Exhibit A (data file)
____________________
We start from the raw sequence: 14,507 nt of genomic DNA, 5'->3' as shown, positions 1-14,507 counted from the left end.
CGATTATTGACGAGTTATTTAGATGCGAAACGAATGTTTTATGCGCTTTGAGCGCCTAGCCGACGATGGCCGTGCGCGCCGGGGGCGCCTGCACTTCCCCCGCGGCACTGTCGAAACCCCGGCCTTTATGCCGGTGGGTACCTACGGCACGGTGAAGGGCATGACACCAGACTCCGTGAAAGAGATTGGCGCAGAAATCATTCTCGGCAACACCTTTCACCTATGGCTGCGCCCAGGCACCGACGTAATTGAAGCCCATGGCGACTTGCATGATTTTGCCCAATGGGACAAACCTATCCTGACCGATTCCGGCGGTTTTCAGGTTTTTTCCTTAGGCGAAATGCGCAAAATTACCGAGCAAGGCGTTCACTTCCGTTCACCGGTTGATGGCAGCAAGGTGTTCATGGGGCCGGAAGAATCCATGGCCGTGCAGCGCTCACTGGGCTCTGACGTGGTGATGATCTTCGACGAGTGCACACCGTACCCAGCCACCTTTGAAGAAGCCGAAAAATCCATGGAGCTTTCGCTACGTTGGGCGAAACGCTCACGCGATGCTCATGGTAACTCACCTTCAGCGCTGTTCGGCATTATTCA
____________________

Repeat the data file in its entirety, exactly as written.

We start from the raw sequence: 14,507 nt of genomic DNA, 5'->3' as shown, positions 1-14,507 counted from the left end.
CGATTATTGACGAGTTATTTAGATGCGAAACGAATGTTTTATGCGCTTTGAGCGCCTAGCCGACGATGGCCGTGCGCGCCGGGGGCGCCTGCACTTCCCCCGCGGCACTGTCGAAACCCCGGCCTTTATGCCGGTGGGTACCTACGGCACGGTGAAGGGCATGACACCAGACTCCGTGAAAGAGATTGGCGCAGAAATCATTCTCGGCAACACCTTTCACCTATGGCTGCGCCCAGGCACCGACGTAATTGAAGCCCATGGCGACTTGCATGATTTTGCCCAATGGGACAAACCTATCCTGACCGATTCCGGCGGTTTTCAGGTTTTTTCCTTAGGCGAAATGCGCAAAATTACCGAGCAAGGCGTTCACTTCCGTTCACCGGTTGATGGCAGCAAGGTGTTCATGGGGCCGGAAGAATCCATGGCCGTGCAGCGCTCACTGGGCTCTGACGTGGTGATGATCTTCGACGAGTGCACACCGTACCCAGCCACCTTTGAAGAAGCCGAAAAATCCATGGAGCTTTCGCTACGTTGGGCGAAACGCTCACGCGATGCTCATGGTAACTCACCTTCAGCGCTGTTCGGCATTATTCA